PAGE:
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‘Mankind was born on Earth.  It was never meant to die here.’  Overpopulation and a ferocious blight attacking crops is driving humanity ever closer to extinction.  Matthew McConaughey plays Cooper, a farmer like everyone else, but also an ex-NASA pilot and engineer.  Their world now resembles the 1930’s Depression era dust bowl, with drab clothing and utilitarian farmhouses.  While society regresses technologically, there are a few who realize the salvation of mankind isn’t on Earth but out in the stars.  Once again, it’s the ‘NASA saves the day’ cliché, but since I wholeheartedly support the space program, I don’t mind one bit.  Interstellar is a rather magnificent combination of incredible cinematography and a lot of cool real scientific stuff, and a story of family and what makes us human.  Like 2001: A Space Odyssey, with which there are a lot of parallels, you will most likely love it or hate it.  I’m one of the few who fell right in the middle, able to appreciate all the good qualities in director Christopher Nolan‘s work, but still conscious of the stretches in logic and other faults.

Interstellar has undeniably spectacular visual effects, but it is exceedingly long.  With a run time of almost three hours, I did find myself checking the clock quite a bit.  It’s highly appropriate that the space vessel is called The Endurance, because it’s a trait you will need to get through the overly long and dare I say it, bloated film.  The most I can tell you about the plot is it involves a space mission to find other habitable worlds in order to save the human race.  Pretty much anything else is a spoiler.  Matthew McConaughey, Anne Hathaway, a walking Rubix cube wise-cracking robot and a few red shirt extras, including Seneca Crane from The Hunger Games (Wes Bentley, unfortunately minus the crazy beard), set out via a convenient wormhole on a quest designed to assault you with dumbed down but valid science, and copious quantities of stunning visual effects.  The whole movie is a paradox with most everything eventually tied up in a neat bow, so be prepared for a lot of mind bending stuff as well as some rather ridiculous plot devices (the solution to everything is “solving gravity”?  And what was up with that bit resembling that Doctor Who episode The Girl in the Fireplace?)

Despite the annoying absurdities, there are quite a few marvelous things about Interstellar that I must acknowledge.  The cast is beyond impressive with the aforementioned stars as well as Michael Caine, Jessica Chastain, Matt Damon, Ellen Burstyn, John Lithgow, Casey Affleck and Topher Grace.  The soundtrack is wicked, with a nice use of pipe organ and I especially liked the subtle tick-tock motif used on the water planet to illustrate the urgency of time passing.  I might actually forgive composer Hans Zimmer for the Gladiator incident, wherein he failed to give credit to Gustav Holst after blatantly ripping off Mars: The Bringer of War from the collection The Planets.  With highly charged emotional content, many tangents regarding high-minded philosophy, quantum science, metaphysics and other conundrums, my personal favorite was a fascinating discussion about the nature of love.  You won’t believe the number of plot twists and while the ending might not be the most satisfying, it certainly fits with the outré thematic comportment of the film as a whole.  Undeniably idiosyncratic thematically with a lot of just plain weird stuff, but also including deeply personal character studies and some shrewd commentary on a number of subjects, including being good stewards of the Earth.  Interstellar doesn’t quite live up to the hype, but definitely has enough going for it to merit a solid three stars. – BETHANY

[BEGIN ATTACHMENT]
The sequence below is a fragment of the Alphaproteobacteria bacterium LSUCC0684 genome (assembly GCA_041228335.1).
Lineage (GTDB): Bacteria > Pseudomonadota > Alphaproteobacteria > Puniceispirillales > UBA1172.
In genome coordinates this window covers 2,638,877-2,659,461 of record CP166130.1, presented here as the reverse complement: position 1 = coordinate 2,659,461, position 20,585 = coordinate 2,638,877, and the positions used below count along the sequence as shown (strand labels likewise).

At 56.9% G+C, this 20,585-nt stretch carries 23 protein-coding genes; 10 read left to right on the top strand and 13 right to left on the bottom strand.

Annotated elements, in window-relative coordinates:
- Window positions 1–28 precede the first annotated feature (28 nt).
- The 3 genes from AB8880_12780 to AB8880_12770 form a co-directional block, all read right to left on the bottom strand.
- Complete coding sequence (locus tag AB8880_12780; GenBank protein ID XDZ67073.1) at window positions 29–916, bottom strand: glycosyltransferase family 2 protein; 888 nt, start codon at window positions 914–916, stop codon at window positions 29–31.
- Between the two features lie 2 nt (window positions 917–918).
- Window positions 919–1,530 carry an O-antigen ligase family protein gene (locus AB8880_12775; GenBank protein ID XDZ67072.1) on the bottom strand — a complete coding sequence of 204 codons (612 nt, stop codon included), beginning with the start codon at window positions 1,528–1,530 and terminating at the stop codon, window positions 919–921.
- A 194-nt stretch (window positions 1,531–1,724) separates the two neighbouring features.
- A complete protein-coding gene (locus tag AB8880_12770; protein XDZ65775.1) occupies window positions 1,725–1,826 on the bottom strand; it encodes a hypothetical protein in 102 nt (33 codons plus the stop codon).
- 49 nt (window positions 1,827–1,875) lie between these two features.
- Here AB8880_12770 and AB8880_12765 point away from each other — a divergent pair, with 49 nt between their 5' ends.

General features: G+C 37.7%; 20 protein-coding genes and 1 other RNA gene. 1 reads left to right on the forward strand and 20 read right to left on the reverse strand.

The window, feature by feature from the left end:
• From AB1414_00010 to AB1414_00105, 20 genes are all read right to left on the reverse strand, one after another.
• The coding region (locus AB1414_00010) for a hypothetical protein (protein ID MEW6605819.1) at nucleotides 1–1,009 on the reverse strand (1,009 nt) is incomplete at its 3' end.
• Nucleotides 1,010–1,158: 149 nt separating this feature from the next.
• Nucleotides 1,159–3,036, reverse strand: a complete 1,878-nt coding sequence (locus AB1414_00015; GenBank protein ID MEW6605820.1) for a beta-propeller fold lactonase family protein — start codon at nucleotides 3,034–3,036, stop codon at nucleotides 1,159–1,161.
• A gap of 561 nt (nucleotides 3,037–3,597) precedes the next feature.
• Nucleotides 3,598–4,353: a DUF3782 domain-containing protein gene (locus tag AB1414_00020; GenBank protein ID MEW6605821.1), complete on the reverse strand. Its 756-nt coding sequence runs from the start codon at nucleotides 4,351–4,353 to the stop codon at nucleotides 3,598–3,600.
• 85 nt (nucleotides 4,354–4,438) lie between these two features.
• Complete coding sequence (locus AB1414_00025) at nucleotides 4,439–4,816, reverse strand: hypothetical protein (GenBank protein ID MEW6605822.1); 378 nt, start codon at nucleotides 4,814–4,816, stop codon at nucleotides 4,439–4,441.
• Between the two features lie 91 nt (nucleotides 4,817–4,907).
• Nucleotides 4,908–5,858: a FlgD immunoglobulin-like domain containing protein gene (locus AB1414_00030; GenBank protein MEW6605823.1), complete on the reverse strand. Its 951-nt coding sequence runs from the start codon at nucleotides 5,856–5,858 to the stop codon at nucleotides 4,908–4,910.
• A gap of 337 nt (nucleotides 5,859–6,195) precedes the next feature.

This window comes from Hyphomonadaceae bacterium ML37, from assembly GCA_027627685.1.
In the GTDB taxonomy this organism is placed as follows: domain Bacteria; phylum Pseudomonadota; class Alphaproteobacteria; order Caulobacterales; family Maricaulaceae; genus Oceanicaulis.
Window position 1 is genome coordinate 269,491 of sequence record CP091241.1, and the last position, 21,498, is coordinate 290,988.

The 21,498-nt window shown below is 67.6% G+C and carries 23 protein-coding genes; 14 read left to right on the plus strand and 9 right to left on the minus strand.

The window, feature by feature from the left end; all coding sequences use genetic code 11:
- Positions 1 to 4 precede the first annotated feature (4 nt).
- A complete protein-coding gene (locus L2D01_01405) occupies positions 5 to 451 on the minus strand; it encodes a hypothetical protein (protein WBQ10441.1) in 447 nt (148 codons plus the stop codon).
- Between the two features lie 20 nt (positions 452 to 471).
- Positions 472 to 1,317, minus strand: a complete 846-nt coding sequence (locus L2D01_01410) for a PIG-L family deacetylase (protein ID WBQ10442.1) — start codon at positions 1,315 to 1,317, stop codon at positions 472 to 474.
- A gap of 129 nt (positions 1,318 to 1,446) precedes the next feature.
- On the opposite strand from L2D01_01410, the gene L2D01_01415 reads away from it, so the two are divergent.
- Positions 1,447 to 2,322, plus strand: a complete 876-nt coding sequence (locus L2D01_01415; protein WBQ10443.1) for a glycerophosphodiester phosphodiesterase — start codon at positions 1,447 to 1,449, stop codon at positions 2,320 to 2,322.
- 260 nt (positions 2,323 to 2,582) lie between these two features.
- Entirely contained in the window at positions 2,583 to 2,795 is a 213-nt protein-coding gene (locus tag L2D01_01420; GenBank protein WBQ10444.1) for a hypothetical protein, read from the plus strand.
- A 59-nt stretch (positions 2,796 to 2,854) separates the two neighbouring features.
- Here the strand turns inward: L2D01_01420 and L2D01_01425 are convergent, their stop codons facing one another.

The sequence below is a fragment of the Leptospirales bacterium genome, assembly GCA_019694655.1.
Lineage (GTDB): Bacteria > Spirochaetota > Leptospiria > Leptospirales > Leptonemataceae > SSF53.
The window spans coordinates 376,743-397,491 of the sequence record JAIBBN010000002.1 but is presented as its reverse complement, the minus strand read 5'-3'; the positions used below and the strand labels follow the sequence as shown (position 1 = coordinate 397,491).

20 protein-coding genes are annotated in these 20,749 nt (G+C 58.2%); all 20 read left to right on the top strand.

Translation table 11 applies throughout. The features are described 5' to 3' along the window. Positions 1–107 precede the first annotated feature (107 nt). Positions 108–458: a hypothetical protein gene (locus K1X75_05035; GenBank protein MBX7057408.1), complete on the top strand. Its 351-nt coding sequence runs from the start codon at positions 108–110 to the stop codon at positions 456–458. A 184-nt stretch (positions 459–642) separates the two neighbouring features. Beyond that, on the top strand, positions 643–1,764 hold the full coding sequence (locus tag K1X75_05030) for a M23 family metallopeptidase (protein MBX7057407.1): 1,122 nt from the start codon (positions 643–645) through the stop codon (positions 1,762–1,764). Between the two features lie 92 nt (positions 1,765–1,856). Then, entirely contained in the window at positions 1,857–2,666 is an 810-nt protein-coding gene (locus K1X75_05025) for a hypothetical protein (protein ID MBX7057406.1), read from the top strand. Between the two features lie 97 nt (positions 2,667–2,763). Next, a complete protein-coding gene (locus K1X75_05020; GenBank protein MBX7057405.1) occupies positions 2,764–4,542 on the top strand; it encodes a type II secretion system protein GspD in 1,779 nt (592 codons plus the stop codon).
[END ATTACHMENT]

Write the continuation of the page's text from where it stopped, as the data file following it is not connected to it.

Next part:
For more on this slightly bizarre space drama, visit the Internet Movie Database

Movie features lots of cool images like this one.

“We used to look up at the sky and wonder at our place in the stars. Now we just look down, and worry about our place in the dirt.”  – Cooper

“We’ve always defined ourselves by the ability to overcome the impossible. And we count these moments. These moments when we dare to aim higher, to break barriers, to reach for the stars, to make the unknown known. We count these moments as our proudest achievements. But we lost all that. Or perhaps we’ve just forgotten that we are still pioneers. And we’ve barely begun. And that our greatest accomplishments cannot be behind us, because our destiny lies above us.”  –  Cooper

It’s all about Cooper’s relationship with daughter Murphy (Mackenzie Foy).  Evidently he couldn’t care two pins about his son Tom.  (Timothée Chalamet and Casey Affleck, thanks to the dime differential.)  “After you kids came along, your mom, she said something to me I never quite understood. She said, “Now, we’re just here to be memories for our kids.” I think now I understand what she meant. Once you’re a parent, you’re the ghost of your children’s future.”